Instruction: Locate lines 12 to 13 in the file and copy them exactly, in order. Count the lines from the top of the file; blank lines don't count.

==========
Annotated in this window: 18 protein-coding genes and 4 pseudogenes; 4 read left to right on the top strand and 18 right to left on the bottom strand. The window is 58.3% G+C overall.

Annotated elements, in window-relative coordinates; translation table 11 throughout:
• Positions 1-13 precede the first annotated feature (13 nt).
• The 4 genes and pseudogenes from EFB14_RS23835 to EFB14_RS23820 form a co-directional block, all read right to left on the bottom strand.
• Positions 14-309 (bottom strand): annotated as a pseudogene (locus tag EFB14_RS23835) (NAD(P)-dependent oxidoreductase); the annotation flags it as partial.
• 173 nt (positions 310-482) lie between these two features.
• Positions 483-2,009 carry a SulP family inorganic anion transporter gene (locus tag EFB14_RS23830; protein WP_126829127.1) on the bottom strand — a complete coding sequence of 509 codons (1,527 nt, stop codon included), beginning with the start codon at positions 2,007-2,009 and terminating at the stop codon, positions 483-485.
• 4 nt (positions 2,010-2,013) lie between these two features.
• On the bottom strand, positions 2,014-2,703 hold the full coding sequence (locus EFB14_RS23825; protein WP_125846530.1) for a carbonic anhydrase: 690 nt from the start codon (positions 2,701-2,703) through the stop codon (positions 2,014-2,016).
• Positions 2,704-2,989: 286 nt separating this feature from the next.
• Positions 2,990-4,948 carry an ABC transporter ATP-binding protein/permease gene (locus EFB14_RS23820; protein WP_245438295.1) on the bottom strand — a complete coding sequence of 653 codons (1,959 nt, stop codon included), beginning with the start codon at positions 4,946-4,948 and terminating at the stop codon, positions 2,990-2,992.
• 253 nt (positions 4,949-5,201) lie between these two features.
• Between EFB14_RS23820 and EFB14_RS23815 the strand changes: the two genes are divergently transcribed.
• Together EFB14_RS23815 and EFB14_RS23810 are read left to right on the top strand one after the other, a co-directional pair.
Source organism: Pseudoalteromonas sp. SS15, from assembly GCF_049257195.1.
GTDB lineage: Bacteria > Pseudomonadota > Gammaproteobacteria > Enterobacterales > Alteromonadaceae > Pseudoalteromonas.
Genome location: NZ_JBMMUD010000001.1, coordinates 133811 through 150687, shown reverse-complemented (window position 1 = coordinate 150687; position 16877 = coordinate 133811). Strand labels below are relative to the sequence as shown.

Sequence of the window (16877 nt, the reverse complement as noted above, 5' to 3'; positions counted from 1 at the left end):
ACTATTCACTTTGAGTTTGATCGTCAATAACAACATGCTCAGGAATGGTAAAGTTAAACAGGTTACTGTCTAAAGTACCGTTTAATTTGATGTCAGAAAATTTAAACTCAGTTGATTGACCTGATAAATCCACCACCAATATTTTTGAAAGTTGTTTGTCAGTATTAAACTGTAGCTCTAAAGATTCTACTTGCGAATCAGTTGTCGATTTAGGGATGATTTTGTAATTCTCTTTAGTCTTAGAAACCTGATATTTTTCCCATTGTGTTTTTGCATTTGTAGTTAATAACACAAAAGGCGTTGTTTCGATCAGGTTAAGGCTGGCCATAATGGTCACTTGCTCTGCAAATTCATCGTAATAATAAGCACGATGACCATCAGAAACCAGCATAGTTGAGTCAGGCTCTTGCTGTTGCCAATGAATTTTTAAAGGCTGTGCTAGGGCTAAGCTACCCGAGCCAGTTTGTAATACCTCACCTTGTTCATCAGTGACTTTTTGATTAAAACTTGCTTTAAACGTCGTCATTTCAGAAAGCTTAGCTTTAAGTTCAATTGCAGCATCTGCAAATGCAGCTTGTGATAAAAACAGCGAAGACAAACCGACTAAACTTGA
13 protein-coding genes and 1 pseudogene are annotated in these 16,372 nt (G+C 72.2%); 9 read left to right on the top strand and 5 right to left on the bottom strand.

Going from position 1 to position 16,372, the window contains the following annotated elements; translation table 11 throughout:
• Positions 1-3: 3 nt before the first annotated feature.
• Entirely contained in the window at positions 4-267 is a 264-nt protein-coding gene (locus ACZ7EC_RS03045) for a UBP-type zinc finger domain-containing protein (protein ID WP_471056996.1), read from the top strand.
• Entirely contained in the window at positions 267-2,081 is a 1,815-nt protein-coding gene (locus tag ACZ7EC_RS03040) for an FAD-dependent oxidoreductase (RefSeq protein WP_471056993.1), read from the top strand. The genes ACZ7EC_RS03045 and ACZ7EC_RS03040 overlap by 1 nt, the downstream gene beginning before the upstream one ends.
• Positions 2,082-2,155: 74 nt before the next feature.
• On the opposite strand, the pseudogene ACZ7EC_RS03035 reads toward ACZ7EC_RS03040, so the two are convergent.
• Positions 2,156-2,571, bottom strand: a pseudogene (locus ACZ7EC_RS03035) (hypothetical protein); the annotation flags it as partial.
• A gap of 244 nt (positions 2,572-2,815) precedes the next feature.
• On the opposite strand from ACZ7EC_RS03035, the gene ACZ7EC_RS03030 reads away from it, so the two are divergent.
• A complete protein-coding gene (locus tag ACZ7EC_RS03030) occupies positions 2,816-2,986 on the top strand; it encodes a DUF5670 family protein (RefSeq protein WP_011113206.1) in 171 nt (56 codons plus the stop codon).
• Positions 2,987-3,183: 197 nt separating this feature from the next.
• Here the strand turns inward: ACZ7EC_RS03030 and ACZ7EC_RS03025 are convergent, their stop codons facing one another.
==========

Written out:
• 253 nt (positions 4,949-5,201) lie between these two features.
• Between EFB14_RS23820 and EFB14_RS23815 the strand changes: the two genes are divergently transcribed.